When using a multiprogramming system the main memory is usually shared by a few different processes. Relocation is a complex step because in this type of system it is not possible to know which programs will be inside the main memory in advance. There is also the possibility that a programmer may want to swap active processes in and out of main memory so that it is more likely to have a larger number of ready processes to execute. Relocation comes in when a program is swapped out to disc, it is difficult to swap it back in to the exact same memory region as before so in these cases it may need to be “relocated”. One of the main problems with all of this is the fact that it is hard to detect ahead of time where a program will be placed.
In a multiprogramming system with effective memory management it is very vital that protection is present. Each process should be protected from unwanted interference by other processes. The greatest issue with protection is because of the fact that the locations of the programs in the main memory are always unpredictable. Having a great relocation system in place can in retrospect make it more difficult for the protection process to do the job.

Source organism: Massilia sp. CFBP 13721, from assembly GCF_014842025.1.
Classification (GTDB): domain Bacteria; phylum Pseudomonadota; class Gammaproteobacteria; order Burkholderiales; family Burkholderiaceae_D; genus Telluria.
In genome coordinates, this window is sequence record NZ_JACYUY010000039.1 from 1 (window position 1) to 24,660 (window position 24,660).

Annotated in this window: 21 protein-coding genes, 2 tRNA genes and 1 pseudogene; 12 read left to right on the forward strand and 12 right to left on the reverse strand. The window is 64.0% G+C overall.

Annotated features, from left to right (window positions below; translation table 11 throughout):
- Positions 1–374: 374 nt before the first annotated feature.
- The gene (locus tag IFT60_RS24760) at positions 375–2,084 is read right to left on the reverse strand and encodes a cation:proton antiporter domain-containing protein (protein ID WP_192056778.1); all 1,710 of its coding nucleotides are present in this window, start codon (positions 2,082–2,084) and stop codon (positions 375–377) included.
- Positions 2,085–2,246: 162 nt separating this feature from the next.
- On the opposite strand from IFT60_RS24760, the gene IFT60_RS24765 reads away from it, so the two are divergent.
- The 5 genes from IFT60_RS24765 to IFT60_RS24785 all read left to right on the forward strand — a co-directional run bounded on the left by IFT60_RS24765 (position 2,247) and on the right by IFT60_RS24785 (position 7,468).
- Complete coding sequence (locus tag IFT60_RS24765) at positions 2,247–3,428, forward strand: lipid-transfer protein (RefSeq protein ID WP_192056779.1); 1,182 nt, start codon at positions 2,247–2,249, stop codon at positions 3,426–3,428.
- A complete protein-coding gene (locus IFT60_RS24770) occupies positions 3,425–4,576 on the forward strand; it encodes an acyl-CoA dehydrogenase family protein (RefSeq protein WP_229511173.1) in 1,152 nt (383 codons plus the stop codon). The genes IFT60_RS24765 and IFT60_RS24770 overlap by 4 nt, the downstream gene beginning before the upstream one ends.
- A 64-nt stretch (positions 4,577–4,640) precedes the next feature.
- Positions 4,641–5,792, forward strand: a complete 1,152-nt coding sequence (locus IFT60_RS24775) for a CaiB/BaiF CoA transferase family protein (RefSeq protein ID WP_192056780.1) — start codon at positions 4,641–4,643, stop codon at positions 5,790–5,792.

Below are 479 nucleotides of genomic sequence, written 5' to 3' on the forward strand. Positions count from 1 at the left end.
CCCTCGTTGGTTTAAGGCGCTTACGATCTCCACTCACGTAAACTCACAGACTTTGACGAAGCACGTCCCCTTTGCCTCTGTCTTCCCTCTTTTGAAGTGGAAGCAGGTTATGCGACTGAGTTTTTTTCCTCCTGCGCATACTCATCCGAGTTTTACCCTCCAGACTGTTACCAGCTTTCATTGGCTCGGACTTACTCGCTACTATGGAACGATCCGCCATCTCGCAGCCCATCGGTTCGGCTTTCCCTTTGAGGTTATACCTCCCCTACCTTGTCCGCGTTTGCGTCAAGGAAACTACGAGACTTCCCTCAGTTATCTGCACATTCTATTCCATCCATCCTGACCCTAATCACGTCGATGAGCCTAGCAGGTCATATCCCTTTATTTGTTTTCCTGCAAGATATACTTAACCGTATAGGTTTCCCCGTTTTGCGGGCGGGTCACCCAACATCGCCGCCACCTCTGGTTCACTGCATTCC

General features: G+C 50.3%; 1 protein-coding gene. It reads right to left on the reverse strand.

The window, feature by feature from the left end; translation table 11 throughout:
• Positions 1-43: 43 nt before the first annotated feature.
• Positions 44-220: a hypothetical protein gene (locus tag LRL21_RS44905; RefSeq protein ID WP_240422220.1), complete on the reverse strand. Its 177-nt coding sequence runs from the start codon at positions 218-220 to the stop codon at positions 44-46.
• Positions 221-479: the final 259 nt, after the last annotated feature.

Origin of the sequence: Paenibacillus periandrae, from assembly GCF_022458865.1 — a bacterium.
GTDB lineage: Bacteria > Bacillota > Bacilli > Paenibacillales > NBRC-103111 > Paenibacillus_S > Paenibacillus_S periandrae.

SHARING Anytime a system has a good relocation system will also have a great sharing function. Sharing allows the processor or several